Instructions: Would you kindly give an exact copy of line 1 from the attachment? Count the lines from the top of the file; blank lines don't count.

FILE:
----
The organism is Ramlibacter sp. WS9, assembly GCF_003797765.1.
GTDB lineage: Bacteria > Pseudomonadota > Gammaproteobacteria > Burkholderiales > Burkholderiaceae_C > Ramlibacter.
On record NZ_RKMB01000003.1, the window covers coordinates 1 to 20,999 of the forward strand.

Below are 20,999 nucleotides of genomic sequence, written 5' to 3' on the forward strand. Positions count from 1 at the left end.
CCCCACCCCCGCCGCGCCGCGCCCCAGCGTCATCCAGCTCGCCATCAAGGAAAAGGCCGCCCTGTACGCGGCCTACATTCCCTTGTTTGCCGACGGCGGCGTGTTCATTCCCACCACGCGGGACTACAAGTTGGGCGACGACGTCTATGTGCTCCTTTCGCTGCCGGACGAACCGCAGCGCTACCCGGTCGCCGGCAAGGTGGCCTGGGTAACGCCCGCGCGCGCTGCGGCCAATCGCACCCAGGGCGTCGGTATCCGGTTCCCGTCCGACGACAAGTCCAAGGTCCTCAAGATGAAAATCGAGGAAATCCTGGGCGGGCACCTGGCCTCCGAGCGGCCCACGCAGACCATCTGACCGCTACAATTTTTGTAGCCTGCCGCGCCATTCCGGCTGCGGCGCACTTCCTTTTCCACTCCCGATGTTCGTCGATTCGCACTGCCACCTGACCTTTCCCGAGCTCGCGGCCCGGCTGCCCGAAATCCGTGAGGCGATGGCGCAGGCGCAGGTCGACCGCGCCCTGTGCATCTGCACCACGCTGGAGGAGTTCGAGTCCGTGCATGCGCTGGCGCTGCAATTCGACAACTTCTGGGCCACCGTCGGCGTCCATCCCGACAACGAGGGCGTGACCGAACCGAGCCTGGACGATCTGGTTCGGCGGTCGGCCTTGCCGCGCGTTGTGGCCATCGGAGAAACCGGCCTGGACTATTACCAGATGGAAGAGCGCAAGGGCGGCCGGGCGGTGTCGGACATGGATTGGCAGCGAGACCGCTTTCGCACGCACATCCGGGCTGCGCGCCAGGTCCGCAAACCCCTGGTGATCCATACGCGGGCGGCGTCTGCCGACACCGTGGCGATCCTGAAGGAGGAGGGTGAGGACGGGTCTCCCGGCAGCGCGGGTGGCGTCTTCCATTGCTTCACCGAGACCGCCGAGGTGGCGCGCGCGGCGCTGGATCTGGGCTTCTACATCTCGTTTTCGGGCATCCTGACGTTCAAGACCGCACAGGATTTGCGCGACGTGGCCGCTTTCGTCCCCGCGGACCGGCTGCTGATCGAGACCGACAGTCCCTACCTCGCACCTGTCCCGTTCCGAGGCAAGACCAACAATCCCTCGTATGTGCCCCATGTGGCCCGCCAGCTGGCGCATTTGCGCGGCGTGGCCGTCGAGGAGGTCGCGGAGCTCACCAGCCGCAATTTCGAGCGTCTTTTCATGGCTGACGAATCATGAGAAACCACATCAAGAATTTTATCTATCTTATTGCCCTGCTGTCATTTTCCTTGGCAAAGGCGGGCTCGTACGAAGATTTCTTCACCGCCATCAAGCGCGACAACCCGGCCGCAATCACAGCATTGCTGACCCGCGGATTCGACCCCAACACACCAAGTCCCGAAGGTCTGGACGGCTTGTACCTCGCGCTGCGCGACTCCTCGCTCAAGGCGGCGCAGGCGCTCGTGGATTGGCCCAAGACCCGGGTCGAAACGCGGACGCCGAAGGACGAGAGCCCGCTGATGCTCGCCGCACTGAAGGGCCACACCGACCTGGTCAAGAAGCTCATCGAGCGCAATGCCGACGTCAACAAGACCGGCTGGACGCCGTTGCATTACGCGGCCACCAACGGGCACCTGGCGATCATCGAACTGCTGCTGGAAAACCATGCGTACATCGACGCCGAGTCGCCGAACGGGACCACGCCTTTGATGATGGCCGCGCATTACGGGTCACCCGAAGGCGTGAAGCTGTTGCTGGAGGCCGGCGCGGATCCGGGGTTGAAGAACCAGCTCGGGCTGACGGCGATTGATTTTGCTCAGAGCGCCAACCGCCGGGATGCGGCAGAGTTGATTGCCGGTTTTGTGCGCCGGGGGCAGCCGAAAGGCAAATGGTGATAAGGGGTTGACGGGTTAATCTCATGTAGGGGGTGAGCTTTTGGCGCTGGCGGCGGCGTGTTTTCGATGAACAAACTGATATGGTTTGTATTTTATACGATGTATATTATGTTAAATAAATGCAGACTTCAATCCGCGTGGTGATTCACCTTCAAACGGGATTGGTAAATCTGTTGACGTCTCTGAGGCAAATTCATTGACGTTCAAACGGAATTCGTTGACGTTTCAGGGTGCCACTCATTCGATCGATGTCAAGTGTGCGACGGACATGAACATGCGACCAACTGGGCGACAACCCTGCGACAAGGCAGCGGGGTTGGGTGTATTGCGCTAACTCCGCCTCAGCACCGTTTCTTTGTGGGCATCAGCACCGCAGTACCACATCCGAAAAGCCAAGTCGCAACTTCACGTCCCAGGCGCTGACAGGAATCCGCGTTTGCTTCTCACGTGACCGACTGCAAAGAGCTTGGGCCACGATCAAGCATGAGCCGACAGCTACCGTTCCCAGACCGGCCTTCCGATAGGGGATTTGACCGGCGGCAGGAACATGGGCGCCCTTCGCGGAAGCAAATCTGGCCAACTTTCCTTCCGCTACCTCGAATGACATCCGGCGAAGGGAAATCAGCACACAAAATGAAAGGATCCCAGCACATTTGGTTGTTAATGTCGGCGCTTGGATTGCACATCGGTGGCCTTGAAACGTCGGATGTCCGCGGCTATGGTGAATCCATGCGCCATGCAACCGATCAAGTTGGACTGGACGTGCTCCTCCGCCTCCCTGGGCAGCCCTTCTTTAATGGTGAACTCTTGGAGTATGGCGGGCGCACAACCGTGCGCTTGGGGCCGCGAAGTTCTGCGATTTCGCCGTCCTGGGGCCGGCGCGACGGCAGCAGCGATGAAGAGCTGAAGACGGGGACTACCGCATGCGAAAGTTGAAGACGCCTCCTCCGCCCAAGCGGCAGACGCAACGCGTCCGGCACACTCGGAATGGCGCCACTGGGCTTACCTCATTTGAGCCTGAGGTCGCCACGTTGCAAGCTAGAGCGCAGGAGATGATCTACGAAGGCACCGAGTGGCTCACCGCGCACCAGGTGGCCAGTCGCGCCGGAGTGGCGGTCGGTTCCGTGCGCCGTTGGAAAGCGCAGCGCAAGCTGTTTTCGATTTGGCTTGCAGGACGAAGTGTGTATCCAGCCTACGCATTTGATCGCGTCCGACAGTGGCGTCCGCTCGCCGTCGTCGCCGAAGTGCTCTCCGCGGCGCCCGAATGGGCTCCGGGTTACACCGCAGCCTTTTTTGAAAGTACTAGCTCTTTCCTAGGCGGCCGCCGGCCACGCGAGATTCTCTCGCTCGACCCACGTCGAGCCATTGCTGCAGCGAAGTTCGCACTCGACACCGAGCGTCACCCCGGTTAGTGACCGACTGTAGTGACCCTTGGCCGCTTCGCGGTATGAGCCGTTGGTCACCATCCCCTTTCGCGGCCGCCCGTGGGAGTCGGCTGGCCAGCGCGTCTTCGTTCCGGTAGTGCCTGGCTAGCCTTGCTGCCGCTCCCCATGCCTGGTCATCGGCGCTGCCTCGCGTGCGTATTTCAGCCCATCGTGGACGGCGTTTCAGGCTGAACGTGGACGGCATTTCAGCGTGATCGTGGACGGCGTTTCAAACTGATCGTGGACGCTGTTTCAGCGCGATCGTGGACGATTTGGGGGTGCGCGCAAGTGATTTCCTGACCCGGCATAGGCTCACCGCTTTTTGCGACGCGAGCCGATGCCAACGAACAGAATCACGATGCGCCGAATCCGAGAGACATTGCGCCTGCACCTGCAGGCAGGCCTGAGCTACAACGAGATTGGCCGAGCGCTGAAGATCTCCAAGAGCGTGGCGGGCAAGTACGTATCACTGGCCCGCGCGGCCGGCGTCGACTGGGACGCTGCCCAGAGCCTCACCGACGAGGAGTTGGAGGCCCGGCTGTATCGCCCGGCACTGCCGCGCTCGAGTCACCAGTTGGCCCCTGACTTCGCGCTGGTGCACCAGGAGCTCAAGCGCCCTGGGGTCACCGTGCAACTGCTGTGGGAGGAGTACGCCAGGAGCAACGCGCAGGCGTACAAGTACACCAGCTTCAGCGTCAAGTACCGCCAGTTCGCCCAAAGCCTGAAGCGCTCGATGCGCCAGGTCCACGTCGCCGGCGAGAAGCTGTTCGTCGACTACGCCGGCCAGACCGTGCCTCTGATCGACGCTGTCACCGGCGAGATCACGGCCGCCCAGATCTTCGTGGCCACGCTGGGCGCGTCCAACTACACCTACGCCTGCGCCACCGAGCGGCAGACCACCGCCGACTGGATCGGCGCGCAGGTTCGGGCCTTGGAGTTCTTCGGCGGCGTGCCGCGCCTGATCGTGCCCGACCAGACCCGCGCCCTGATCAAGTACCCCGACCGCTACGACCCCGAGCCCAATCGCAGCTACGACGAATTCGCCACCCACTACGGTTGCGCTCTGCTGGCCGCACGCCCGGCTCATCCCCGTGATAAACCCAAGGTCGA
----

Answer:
The organism is Ramlibacter sp. WS9, assembly GCF_003797765.1.